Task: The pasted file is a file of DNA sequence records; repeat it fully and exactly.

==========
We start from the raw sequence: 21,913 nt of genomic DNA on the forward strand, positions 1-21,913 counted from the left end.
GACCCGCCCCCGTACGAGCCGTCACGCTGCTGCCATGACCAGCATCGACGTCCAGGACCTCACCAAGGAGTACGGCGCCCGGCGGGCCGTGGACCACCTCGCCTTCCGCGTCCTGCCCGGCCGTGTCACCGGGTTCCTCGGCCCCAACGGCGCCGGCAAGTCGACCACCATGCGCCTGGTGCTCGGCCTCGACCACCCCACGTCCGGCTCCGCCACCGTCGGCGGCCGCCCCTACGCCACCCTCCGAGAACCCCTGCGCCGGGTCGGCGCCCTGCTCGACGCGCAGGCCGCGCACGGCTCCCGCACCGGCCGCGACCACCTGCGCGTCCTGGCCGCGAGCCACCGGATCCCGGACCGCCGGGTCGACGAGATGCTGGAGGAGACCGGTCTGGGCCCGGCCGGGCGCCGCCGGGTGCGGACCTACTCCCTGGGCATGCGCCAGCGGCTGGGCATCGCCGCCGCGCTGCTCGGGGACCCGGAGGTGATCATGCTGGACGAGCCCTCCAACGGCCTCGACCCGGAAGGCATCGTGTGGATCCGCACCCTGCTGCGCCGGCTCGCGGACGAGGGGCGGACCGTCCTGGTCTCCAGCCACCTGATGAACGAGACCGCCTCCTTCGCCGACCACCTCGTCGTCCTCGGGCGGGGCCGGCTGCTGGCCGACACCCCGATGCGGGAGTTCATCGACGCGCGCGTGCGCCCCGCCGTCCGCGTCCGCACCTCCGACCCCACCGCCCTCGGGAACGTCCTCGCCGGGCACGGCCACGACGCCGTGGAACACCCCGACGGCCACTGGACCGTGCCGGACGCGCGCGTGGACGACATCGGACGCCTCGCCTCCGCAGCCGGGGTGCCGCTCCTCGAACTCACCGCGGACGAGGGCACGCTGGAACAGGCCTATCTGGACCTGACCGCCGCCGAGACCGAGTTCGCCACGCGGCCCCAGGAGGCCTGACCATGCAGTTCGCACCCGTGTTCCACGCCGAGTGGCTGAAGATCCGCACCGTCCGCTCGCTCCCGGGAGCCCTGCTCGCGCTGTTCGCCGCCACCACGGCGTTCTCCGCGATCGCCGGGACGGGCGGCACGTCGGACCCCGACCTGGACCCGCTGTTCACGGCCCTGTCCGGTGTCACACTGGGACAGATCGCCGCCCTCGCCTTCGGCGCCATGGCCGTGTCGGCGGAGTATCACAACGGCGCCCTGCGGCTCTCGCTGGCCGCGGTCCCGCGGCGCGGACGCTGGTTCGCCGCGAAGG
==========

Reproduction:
We start from the raw sequence: 21,913 nt of genomic DNA on the forward strand, positions 1-21,913 counted from the left end.
GACCCGCCCCCGTACGAGCCGTCACGCTGCTGCCATGACCAGCATCGACGTCCAGGACCTCACCAAGGAGTACGGCGCCCGGCGGGCCGTGGACCACCTCGCCTTCCGCGTCCTGCCCGGCCGTGTCACCGGGTTCCTCGGCCCCAACGGCGCCGGCAAGTCGACCACCATGCGCCTGGTGCTCGGCCTCGACCACCCCACGTCCGGCTCCGCCACCGTCGGCGGCCGCCCCTACGCCACCCTCCGAGAACCCCTGCGCCGGGTCGGCGCCCTGCTCGACGCGCAGGCCGCGCACGGCTCCCGCACCGGCCGCGACCACCTGCGCGTCCTGGCCGCGAGCCACCGGATCCCGGACCGCCGGGTCGACGAGATGCTGGAGGAGACCGGTCTGGGCCCGGCCGGGCGCCGCCGGGTGCGGACCTACTCCCTGGGCATGCGCCAGCGGCTGGGCATCGCCGCCGCGCTGCTCGGGGACCCGGAGGTGATCATGCTGGACGAGCCCTCCAACGGCCTCGACCCGGAAGGCATCGTGTGGATCCGCACCCTGCTGCGCCGGCTCGCGGACGAGGGGCGGACCGTCCTGGTCTCCAGCCACCTGATGAACGAGACCGCCTCCTTCGCCGACCACCTCGTCGTCCTCGGGCGGGGCCGGCTGCTGGCCGACACCCCGATGCGGGAGTTCATCGACGCGCGCGTGCGCCCCGCCGTCCGCGTCCGCACCTCCGACCCCACCGCCCTCGGGAACGTCCTCGCCGGGCACGGCCACGACGCCGTGGAACACCCCGACGGCCACTGGACCGTGCCGGACGCGCGCGTGGACGACATCGGACGCCTCGCCTCCGCAGCCGGGGTGCCGCTCCTCGAACTCACCGCGGACGAGGGCACGCTGGAACAGGCCTATCTGGACCTGACCGCCGCCGAGACCGAGTTCGCCACGCGGCCCCAGGAGGCCTGACCATGCAGTTCGCACCCGTGTTCCACGCCGAGTGGCTGAAGATCCGCACCGTCCGCTCGCTCCCGGGAGCCCTGCTCGCGCTGTTCGCCGCCACCACGGCGTTCTCCGCGATCGCCGGGACGGGCGGCACGTCGGACCCCGACCTGGACCCGCTGTTCACGGCCCTGTCCGGTGTCACACTGGGACAGATCGCCGCCCTCGCCTTCGGCGCCATGGCCGTGTCGGCGGAGTATCACAACGGCGCCCTGCGGCTCTCGCTGGCCGCGGTCCCGCGGCGCGGACGCTGGTTCGCCGCGAAGG